Johnson uses music, art to help improve focus
CHICAGO -- Micah Johnson chose a unique set of practices in seeking improvement for his defensive focus at second base.
The 23-year-old rising prospect put down the video games this offseason and chose instead to play the piano and paint. As Johnson explained, there's more concentration needed in both acts, such as studying and reading sheet music for the piano.
"It's something I always have loved to do, paint and play piano and guitar," Johnson said after a morning SoxFest seminar Sunday where he was part of the panel. "I do that for hours for better focus, instead of playing video games where I can do nothing but shoot a couple of guys on the screen.
"Baseball is all about focusing pitch to pitch. Sometimes I'll take a pitch off, and that's when the hard ground ball is hit to me and I'll boot it. That's not going to happen anymore."
Johnson topped the Minor Leagues with 84 stolen bases last year, and he earned a non-roster invite to Spring Training in the process. The left-handed-hitter will carry a strong belief to Arizona that he can break camp with the team, based partially on the overall improvement of his game in 2013.
"Where I came from at the start of last year to now, it's huge leaps and bounds with my game defensively," said Johnson, who hopes to remain a second baseman. "Hitting wise, I made improvements. Stealing wise, I made improvements, but defense is what keeps people around this league."
White Sox to honor Konerko, Thomas in '14
CHICAGO -- Paul Konerko doesn't want any sort of farewell tour during his 16th and final season on the South Side of Chicago. The White Sox respect that decision, but they also plan some special year-long marketing centered on the heart and soul of their franchise.
Konerko and Hall of Famer Frank Thomas, in fact, will be the focus of this season-long team celebration.
"We have two major things that are going on this year: Frank Thomas is being inducted into the Hall of Fame and it's Paul Konerko's last year," White Sox senior vice president, sales and marketing Brooks Boyer said Sunday at SoxFest. "The guy who is most identifiable with White Sox fans probably ever and the guy that helped us win a World Series and has been a staple for 15 years and is the guy.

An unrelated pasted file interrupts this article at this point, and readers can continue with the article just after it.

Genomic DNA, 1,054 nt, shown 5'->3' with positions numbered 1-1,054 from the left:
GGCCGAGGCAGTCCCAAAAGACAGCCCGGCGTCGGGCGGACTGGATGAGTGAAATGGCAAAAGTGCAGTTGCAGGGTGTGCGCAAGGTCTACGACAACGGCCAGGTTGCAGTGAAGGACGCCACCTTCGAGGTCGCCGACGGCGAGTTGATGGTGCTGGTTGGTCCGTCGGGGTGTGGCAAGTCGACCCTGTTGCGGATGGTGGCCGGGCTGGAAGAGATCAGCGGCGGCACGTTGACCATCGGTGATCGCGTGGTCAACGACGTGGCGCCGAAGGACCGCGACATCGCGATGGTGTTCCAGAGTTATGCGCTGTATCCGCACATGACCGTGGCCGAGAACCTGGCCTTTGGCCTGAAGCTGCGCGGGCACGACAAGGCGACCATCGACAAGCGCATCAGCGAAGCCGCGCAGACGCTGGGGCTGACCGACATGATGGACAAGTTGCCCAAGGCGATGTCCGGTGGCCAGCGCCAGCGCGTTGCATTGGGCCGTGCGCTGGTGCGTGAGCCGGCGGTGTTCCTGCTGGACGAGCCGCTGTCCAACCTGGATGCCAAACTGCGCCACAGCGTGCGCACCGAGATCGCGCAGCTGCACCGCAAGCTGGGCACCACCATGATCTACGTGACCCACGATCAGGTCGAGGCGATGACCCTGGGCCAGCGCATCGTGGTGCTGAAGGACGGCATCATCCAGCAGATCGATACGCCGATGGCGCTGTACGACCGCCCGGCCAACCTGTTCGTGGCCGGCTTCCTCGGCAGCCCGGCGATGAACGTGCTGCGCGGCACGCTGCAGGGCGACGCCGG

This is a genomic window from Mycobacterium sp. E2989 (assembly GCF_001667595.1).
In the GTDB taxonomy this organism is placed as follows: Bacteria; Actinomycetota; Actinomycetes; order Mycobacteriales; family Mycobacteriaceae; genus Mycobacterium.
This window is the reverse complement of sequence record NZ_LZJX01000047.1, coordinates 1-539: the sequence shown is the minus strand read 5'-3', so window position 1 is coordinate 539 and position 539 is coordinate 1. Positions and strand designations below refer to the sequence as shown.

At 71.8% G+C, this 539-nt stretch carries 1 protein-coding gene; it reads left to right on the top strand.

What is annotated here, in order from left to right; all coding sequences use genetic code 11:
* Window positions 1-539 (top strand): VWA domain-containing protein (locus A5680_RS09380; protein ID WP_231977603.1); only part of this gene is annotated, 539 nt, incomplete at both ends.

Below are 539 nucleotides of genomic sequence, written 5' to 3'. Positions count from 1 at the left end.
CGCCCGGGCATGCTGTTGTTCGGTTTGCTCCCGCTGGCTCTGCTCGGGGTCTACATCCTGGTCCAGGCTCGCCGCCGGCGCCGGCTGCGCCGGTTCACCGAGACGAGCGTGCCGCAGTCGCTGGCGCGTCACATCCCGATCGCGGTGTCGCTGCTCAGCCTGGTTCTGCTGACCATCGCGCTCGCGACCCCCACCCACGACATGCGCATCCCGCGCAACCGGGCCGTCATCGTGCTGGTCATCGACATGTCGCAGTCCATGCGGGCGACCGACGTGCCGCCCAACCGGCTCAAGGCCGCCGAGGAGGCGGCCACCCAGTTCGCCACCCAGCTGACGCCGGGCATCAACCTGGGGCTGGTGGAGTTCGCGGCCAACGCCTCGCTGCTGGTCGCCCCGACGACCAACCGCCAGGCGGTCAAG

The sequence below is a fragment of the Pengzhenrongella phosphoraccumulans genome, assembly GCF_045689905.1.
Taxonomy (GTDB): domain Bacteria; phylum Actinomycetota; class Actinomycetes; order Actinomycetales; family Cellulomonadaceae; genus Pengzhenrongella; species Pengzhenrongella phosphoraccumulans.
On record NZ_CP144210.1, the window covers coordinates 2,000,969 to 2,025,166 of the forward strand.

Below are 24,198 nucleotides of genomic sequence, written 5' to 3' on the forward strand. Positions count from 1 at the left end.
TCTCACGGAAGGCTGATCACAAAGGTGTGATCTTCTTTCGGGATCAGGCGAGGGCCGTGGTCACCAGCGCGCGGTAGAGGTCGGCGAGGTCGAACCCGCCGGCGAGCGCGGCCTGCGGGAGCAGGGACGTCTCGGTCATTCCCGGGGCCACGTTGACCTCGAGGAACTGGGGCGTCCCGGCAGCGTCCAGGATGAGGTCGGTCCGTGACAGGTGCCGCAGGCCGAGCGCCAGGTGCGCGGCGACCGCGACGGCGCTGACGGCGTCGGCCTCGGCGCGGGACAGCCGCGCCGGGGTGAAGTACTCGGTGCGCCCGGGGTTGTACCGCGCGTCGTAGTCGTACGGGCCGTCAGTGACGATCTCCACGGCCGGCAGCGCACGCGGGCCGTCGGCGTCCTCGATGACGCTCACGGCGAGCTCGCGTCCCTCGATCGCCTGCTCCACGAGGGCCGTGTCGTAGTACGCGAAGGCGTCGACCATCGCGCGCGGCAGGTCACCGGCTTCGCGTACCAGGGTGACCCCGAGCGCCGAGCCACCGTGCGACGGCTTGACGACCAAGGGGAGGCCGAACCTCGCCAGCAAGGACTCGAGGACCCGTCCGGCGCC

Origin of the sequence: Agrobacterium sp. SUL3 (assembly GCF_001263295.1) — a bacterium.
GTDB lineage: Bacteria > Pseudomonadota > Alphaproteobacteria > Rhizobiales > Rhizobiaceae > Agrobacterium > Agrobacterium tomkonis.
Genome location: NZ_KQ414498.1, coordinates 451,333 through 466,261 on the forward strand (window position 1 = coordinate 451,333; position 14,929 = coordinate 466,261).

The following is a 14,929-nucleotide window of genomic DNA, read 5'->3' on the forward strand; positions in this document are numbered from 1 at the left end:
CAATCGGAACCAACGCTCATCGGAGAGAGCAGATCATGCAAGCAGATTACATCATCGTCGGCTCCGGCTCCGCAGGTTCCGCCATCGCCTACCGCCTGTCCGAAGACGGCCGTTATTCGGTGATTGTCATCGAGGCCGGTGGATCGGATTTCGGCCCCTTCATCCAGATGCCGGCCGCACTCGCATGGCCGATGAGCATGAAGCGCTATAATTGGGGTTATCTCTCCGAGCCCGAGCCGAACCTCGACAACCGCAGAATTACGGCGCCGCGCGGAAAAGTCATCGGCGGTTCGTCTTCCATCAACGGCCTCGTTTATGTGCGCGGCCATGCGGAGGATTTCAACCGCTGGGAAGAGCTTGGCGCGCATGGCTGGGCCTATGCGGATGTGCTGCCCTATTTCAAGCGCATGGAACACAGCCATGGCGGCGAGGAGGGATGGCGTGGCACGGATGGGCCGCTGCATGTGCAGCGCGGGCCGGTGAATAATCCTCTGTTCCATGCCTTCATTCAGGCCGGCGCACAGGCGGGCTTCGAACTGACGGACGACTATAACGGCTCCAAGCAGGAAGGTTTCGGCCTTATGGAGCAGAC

"He's who every dad wants their son to be like. We should celebrate them, whether [Konerko] likes it or not."
Third to first
• Pat McGann, a popular Chicago comedian, emceed the final Sunday seminar of SoxFest, entitled Big League Laughs, with Adam Eaton, Nate Jones, Gordon Beckham and Tom Paciorek, after making his first appearance on the "Late Show with David Letterman" Friday night.
• Cooper erased any lingering doubt concerning the back of the White Sox starting rotation by all but putting rookie Erik Johnson in the fourth spot during his Sunday SoxFest seminar.
• Felipe Paulino, who had September surgery to remove a cyst pinching a nerve on the back of his shoulder after having Tommy John surgery on his right elbow on July 3, 2012, should have no physical restrictions when he arrives at Spring Training with the White Sox.
"I've talked to him, he feels good. I've seen some video. I'm forming some thoughts in my own mind," Cooper said. "A few weeks in we'll talk on, one, how to get him back on track and healthy and, two, what we might be able to put in or accentuate in his package to make him a better package and give him a chance to go out and give us six, seven, eight innings."
• Manager Robin Ventura indicated the team might not announce a closer until Opening Day, as they did with Hector Santiago in '12.